Mum’s the Word: A Case Study of Students’ Intergenerational New Media Literacy in Shanghai

Mum’s the Word: A Case Study of Students’ Intergenerational New Media Literacy in Shanghai

Larissa Hjorth (RMIT University, Australia)
DOI: 10.4018/978-1-60960-037-2.ch010

Abstract

In 2009, for the first time, Internet penetration rates in China have surpassed the global average level with over 298 million users (CINIC 2009). In this burgeoning of use, one of the largest and oldest social networking systems (SNS) in China, QQ, has become part of the daily diet of many Chinese both in cities and big towns. In this chapter I explore the role of QQ — and SNS more generally — through a case study of university students studying in Shanghai. As I posit in this chapter, QQ has become a rite of passage for the migrating youth leaving home to study in another city or country. As the first generation to grow up within the IT educational reforms that saw a growing importance placed on new media and Internet literacy, these ba ling hou students are passing on their knowledge to their family and friends back home, demonstrating that SNS is far from the prerogative of Western, middle-class youth. In particular, SNS is creating new ways for intergenerational connectivity and contact in the face of growing geographic mobility.
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Introduction

‘If I was a fish then QQ would be my water.’

(Bao, 25 year old, male postgraduate student)

In 2009 Chinese Internet usage surpassed the global average with over 298 million users (279 million of these being broadband users), to become the number one user of the Internet (CINIC 2009). This phenomenon is particularly evident in China’s voracious use of social media such as blogs, where they have more users than any other nation. Just as Internet take-up rates in the developing world are increasing faster than in the first world, all-be-it from a lower base, so take-up rates in this the largest of the developing countries are now increasing sharply among lower-income and less-educated people.

And just as the order and rate of take-up differs among divergent socioeconomic groups, so too do the software applications and the hardware access routes of choice. Many millions of Chinese make use of the Internet through personal computers and social networking applications that would be familiar across the globe. But for many millions outside of big cities (like many countries in Southeast Asia and Africa), the only entry route to the Internet is via the mobile phone — not the Personal Computer — employing applications that are particular to that group of users and their mobile platforms. This diversity of users, platforms and socio-cultural demographics is reflected in China’s diverse Social Networking Sites (SNS), and in particular, is reflected in QQ, China’s oldest SNS, where many different services cater to diverse platforms (many of which are free) and modes of access.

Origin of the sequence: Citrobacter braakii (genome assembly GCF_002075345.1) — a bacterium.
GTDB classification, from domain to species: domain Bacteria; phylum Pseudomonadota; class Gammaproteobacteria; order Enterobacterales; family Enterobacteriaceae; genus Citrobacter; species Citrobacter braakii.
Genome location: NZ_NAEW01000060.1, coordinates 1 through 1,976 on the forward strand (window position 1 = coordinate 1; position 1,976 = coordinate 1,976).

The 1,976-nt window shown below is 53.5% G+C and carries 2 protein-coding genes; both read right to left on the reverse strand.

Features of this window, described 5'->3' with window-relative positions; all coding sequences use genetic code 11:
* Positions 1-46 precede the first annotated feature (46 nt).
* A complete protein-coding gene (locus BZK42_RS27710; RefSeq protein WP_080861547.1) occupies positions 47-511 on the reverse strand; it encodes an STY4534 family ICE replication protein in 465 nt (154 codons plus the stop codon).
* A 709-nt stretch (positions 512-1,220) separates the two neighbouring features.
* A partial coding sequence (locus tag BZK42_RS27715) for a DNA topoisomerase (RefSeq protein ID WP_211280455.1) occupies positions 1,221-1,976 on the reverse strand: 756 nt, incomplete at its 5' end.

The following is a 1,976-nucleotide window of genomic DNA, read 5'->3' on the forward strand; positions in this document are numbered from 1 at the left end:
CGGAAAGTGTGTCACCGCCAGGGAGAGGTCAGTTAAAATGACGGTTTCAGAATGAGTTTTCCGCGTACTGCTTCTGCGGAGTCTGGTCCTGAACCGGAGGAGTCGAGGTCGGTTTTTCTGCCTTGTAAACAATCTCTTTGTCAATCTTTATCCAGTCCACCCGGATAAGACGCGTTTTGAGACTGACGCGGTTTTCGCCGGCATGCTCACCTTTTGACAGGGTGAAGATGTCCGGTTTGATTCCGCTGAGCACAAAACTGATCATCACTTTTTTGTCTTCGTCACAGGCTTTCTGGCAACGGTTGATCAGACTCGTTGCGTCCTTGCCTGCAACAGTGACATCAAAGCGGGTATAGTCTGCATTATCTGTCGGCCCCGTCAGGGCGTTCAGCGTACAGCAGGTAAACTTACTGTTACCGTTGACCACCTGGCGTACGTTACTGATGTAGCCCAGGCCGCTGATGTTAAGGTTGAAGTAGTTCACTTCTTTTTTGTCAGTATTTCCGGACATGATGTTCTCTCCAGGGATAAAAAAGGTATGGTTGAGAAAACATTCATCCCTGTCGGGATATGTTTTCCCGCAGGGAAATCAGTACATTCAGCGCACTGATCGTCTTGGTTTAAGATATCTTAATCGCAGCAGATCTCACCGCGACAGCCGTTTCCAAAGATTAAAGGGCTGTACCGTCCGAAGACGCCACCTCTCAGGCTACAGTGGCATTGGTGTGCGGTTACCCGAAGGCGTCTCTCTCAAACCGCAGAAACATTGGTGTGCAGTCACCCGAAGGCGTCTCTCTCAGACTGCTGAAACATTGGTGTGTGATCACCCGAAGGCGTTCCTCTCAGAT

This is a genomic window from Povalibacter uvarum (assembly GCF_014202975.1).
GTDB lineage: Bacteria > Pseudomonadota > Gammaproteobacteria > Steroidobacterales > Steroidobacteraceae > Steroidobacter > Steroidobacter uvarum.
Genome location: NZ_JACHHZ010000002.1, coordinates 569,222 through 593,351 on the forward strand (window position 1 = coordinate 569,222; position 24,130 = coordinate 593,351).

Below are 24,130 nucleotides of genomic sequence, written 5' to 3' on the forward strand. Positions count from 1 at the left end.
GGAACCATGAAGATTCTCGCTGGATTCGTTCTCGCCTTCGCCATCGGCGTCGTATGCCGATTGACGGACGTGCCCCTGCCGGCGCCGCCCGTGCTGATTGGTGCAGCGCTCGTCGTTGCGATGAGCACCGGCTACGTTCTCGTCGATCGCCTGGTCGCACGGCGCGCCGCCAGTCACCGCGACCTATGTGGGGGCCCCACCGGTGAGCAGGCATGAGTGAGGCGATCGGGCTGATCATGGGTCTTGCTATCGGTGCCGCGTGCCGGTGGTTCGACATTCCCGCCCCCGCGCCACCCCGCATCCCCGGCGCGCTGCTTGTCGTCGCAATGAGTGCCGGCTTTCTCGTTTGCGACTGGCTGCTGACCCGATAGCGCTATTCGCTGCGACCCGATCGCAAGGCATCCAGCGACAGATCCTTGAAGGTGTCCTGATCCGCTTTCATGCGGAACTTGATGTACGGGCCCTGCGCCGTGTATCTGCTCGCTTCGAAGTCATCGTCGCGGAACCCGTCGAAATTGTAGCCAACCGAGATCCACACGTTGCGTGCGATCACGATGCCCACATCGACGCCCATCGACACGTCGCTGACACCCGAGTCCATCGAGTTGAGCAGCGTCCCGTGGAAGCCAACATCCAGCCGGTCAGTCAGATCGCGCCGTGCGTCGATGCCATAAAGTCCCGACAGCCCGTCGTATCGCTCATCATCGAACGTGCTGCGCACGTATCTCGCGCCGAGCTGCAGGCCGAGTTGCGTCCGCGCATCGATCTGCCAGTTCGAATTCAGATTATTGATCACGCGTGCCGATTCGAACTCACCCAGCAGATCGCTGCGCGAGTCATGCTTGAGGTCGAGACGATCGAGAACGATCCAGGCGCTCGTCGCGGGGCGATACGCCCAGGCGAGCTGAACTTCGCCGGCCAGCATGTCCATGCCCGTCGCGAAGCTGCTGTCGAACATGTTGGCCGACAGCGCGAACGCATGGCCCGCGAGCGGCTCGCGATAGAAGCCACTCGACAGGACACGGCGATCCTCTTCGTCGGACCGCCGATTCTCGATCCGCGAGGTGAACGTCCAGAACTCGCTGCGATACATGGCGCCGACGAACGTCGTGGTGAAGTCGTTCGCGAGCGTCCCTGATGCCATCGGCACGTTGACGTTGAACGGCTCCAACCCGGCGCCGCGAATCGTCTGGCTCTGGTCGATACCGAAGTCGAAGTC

So while technological infrastructure and access to the Internet are still predominantly an urban phenomena in China, changes have occurred in rural areas with the number of rural Internet users reaching nearly 85 million (CINIC 2009). In short, the growth rate of rural Internet usage now far exceeds that of urban Internet usage. While the Internet is mainly accessed via personal computer in urban city areas by the middle and upper class, the hundred million odd migrant working class — along with the rest of China’s predominantly working class demography — deploy GPRS (General Packet Radio Service) for Internet access via the mobile phone. In China’s undulating landscape of the twenty-first century, class (as a socioeconomic category) continues to be a dominant factor influencing the types of emergent technocultures. This technocultural template is marked by both class and geo-spatial (rural and urban) features; the diverse characteristics of socioeconomic class shape, and are shaped by, the numerous types of technocultures that on a different scale come together in shaping and reshaping contemporary China.

In this rise of Internet access among these dynamic economic and geographic groupings, the increased uptake of social media is notable. In China’s varied technoscape numerous types of SNS — representing different classes, communities and lifestyle clusters — can be observed. Broadly speaking, these SNS fall into two technocultural trajectories; sites such as Renren (akin to Facebook), Kaixin (used by female ‘white-collars’ [workers]) and MSN are accessed via a personal computer and are often all simultaneously opened and used on someone’s desktop; whereas Fetion and the aforementioned QQ differ in the important respect that they can be accessed both via mobile phones or via computers.

In this chapter I explore the role of QQ — and SNS more generally — through a case study of university students studying in Shanghai. As I posit in this chapter, QQ has become a rite of passage for the youth leaving home to study in another city or country to keep in contact with friends and family at home. As the first generation to grow up within the IT educational reforms (such as the ten-year Chinese Education Research Network called CERNET) that saw a growing importance placed on new media and Internet literacy, these ba ling hou students are passing on their knowledge to their family and friends back home, demonstrating that SNS is far from the prerogative of Western, middle-class youth. For many of the parents of the ba ling hou have never used the Internet, let alone SNS. Though discursive routes such as mobile phone Internet via GPRS, these older generations — often from lower socioeconomic backgrounds living in country towns and occasionally illiterate — are able to gain entrance into twenty-first century media practice.

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